Best. Summer. Ever.

Summer was awesome.  Writing?  Not so much.

Summer was awesome. Writing? Not so much.

Hello friends!  After a long hiatus, it feels good to be exactly here where you see this photo.  Back to thinking about you, me and the suburbs.

I don’t know if it’s the ages of our kids, the weather or some other cosmic transpiring, but so many of my fellow suburbanites have been saying it.  Maybe you, too.  “I didn’t want summer to end!”  This is the first time in my memory that I have actually been clutching on to summer with both hands, not willing to let it go.  Hence, the lack of posts.  I gobbled up as much time as possible with those curious little humans I call my children.  We camped, we hiked, we swam.  We rode on ships, kayaks, canoes and airplanes.  We celebrated their two birthdays.  We spent time, we wasted time and we killed time.  As I was fortunate to have to work very little this summer, I was able to do these things… I want to be with them while they still like me.  And while they can’t drive.

Also, as my kids and my friends’ kids get older, they are less dependent on us to make fun for them.  They do things to occupy themselves and there is not as much hands on care as there used to be.  For the entire summer, we just hung out.  I don’t remember yelling once nor a single utterance of “I’m bored.”  Bliss, I tell you!  For some of the other families I know with younger kids, I have heard those famous words, “school can’t come soon enough.”  But for the most part, it appears that summer was really magical.  And fleeting.

So…thought I’d share some things I notice around suburbia that signal fall is coming.  Like it or not.

  • that subtle browning of the leaves of tomato plants.
  • darkness at the end of soccer practice.
  • orange-spread over the face of growing pumpkins in the garden.
  • the thrill of pencils and binders and crisp loose leaf paper.
  • the crinkle of leaves under your step.
  • a gradual decline in the whoosh-whoosh sound of your neighbor’s sprinklers.
  • your neighborhood store has undergone a Halloween metamorphesis.
  • you reach for a sweater, or a hoodie with more regularity.
  • apples and pears ripen in the trees.
  • mums, kale and sunflowers are the showpieces at your local nursery.
  • life begins to feel more ordered and predictable.
  • warm and comfy shades of red, brown and orange make a reappearance.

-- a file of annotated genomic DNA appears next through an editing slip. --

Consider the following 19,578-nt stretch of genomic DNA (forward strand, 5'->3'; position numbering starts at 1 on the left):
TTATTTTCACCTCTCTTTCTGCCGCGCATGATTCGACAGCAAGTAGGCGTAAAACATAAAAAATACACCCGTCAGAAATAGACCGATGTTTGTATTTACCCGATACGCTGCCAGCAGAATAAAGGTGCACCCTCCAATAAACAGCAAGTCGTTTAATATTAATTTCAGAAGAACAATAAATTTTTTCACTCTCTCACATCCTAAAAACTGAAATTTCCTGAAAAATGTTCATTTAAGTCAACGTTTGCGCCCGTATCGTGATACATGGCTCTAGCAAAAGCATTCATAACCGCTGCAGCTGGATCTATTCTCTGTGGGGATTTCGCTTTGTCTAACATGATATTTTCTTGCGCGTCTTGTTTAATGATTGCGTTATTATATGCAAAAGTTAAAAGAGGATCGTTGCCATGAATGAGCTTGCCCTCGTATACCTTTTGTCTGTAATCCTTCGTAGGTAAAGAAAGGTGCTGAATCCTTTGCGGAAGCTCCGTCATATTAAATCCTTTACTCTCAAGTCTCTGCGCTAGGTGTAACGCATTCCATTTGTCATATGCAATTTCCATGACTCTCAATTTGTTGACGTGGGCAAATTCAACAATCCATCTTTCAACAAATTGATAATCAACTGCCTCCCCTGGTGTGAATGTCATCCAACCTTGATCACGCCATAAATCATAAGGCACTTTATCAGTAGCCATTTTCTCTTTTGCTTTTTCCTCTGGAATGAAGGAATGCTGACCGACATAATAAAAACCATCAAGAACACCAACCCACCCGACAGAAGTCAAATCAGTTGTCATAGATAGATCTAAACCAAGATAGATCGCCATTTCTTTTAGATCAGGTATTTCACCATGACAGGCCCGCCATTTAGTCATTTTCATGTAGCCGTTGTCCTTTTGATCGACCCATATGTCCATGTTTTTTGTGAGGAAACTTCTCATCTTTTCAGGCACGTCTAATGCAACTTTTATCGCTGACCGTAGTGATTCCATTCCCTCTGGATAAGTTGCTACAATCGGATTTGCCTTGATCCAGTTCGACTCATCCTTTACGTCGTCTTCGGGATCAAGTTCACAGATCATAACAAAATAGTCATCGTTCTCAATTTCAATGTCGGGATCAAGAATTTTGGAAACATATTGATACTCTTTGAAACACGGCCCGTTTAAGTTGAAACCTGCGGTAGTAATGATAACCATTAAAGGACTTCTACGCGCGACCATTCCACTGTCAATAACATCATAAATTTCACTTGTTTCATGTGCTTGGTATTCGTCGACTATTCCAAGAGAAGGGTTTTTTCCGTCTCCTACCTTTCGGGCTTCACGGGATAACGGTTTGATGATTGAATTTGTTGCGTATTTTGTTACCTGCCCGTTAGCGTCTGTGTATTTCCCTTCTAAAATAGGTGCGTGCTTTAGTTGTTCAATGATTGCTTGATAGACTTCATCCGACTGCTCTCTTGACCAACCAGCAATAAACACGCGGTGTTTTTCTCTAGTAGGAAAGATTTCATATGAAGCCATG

• you start thinking obsessively about boots you want (okay maybe that’s just me).

For those of you who have read my “September is the New January” post, you know I love to make a fresh start this time of year.  It’s the absolute perfect time to get your shit together.  Really.  What changes do you want to make?  For me, that pile of photographs needs to be sorted and placed into scrapbooks.  And most important to me right now is getting family dinners back on track.  Nothing wraps up the day better than sitting down to a home cooked meal where everyone gathers to share and reflect.  Oh, and also I would like to quit being hard on myself, do 5 pull-ups in a row, write in my journal,  and be more organized.  The end.

In the interest of full disclosure, I have a middle schooler this year.  All those Halloween displays with ghosts and goblins and zombies don’t hold a candle to the fear invoked while watching your child disappear behind the doors of your local middle school.  Now that is fucking scary.  It’s a rite of passage, you tell yourself when you see your child make an ill-advised clothing choice.  They have to make their own mistakes, you tell yourself when they forget their ID card and beg you to go home and get it.  We had a great summer, I say to myself when I start thinking that I somehow haven’t prepared her properly for this transition.  In the end, I know she’s a great kid and I know she’ll be fine.  Will she avoid be embarrassed, socially awkward or teased?  Probably not, altogether.  But I remind myself, this is not your experience, this belongs to her.  And I decide to enjoy it.  And go eat an apple.

Goodbye, summer.  Thank you.

Goodbye, summer. Thank you.

What signs remind you that fall is coming?

What are you going to do to get your shit together?

Thanks again to Barbara Paulsen at Mt. Hood Mama.  She gave me tons of gorgeous vacation photos, but this one is my favorite.  

I am not FUN.

I’m thinking about things that are fun.

This is not something I am proud of or like to admit.  It is not the first thing I tell someone when I meet them or what my name badge says underneath my name.  It is my dirty little secret.  It is this:  I am not fun.  At least, not the commonly accepted notion of fun.